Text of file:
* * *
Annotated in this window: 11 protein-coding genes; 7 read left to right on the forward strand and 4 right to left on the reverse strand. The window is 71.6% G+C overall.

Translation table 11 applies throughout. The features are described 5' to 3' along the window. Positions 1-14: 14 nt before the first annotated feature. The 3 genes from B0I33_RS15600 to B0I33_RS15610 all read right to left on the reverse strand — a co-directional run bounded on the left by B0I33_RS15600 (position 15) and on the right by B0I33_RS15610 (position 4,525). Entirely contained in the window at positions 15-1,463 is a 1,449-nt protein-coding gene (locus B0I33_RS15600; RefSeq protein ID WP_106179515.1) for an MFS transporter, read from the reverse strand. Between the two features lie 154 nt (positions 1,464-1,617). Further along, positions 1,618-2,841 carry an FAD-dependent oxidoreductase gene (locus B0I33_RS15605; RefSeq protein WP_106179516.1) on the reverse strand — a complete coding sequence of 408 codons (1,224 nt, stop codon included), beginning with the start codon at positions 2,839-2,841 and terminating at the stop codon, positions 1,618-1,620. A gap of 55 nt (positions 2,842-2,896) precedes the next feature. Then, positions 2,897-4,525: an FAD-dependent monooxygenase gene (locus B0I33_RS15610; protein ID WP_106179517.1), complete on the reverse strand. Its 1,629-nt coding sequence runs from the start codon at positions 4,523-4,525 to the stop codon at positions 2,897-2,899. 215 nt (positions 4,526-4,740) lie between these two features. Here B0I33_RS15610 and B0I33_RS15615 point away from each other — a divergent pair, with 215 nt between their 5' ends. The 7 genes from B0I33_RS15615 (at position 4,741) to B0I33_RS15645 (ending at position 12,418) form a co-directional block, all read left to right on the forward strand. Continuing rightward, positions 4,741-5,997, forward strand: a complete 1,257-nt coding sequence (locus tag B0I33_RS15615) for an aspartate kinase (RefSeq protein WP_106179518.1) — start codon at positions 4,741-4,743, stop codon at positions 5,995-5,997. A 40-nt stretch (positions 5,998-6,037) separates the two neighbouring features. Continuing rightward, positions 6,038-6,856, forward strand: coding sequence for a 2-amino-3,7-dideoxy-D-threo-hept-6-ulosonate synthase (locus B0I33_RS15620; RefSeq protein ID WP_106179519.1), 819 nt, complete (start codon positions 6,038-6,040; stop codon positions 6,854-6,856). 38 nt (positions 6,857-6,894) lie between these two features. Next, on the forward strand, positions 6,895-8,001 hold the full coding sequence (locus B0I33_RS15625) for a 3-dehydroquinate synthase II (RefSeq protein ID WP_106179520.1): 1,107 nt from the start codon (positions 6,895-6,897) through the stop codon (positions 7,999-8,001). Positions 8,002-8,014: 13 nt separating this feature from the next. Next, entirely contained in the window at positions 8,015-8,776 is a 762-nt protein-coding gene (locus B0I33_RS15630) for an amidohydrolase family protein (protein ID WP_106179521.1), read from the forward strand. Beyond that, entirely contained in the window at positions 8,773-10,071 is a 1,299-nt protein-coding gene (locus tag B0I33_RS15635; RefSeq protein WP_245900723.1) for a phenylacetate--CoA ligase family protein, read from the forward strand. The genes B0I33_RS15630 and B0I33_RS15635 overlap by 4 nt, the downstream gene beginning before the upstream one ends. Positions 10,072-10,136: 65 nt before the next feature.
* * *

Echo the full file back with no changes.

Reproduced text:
Annotated in this window: 11 protein-coding genes; 7 read left to right on the forward strand and 4 right to left on the reverse strand. The window is 71.6% G+C overall.

Translation table 11 applies throughout. The features are described 5' to 3' along the window. Positions 1-14: 14 nt before the first annotated feature. The 3 genes from B0I33_RS15600 to B0I33_RS15610 all read right to left on the reverse strand — a co-directional run bounded on the left by B0I33_RS15600 (position 15) and on the right by B0I33_RS15610 (position 4,525). Entirely contained in the window at positions 15-1,463 is a 1,449-nt protein-coding gene (locus B0I33_RS15600; RefSeq protein ID WP_106179515.1) for an MFS transporter, read from the reverse strand. Between the two features lie 154 nt (positions 1,464-1,617). Further along, positions 1,618-2,841 carry an FAD-dependent oxidoreductase gene (locus B0I33_RS15605; RefSeq protein WP_106179516.1) on the reverse strand — a complete coding sequence of 408 codons (1,224 nt, stop codon included), beginning with the start codon at positions 2,839-2,841 and terminating at the stop codon, positions 1,618-1,620. A gap of 55 nt (positions 2,842-2,896) precedes the next feature. Then, positions 2,897-4,525: an FAD-dependent monooxygenase gene (locus B0I33_RS15610; protein ID WP_106179517.1), complete on the reverse strand. Its 1,629-nt coding sequence runs from the start codon at positions 4,523-4,525 to the stop codon at positions 2,897-2,899. 215 nt (positions 4,526-4,740) lie between these two features. Here B0I33_RS15610 and B0I33_RS15615 point away from each other — a divergent pair, with 215 nt between their 5' ends. The 7 genes from B0I33_RS15615 (at position 4,741) to B0I33_RS15645 (ending at position 12,418) form a co-directional block, all read left to right on the forward strand. Continuing rightward, positions 4,741-5,997, forward strand: a complete 1,257-nt coding sequence (locus tag B0I33_RS15615) for an aspartate kinase (RefSeq protein WP_106179518.1) — start codon at positions 4,741-4,743, stop codon at positions 5,995-5,997. A 40-nt stretch (positions 5,998-6,037) separates the two neighbouring features. Continuing rightward, positions 6,038-6,856, forward strand: coding sequence for a 2-amino-3,7-dideoxy-D-threo-hept-6-ulosonate synthase (locus B0I33_RS15620; RefSeq protein ID WP_106179519.1), 819 nt, complete (start codon positions 6,038-6,040; stop codon positions 6,854-6,856). 38 nt (positions 6,857-6,894) lie between these two features. Next, on the forward strand, positions 6,895-8,001 hold the full coding sequence (locus B0I33_RS15625) for a 3-dehydroquinate synthase II (RefSeq protein ID WP_106179520.1): 1,107 nt from the start codon (positions 6,895-6,897) through the stop codon (positions 7,999-8,001). Positions 8,002-8,014: 13 nt separating this feature from the next. Next, entirely contained in the window at positions 8,015-8,776 is a 762-nt protein-coding gene (locus B0I33_RS15630) for an amidohydrolase family protein (protein ID WP_106179521.1), read from the forward strand. Beyond that, entirely contained in the window at positions 8,773-10,071 is a 1,299-nt protein-coding gene (locus tag B0I33_RS15635; RefSeq protein WP_245900723.1) for a phenylacetate--CoA ligase family protein, read from the forward strand. The genes B0I33_RS15630 and B0I33_RS15635 overlap by 4 nt, the downstream gene beginning before the upstream one ends. Positions 10,072-10,136: 65 nt before the next feature.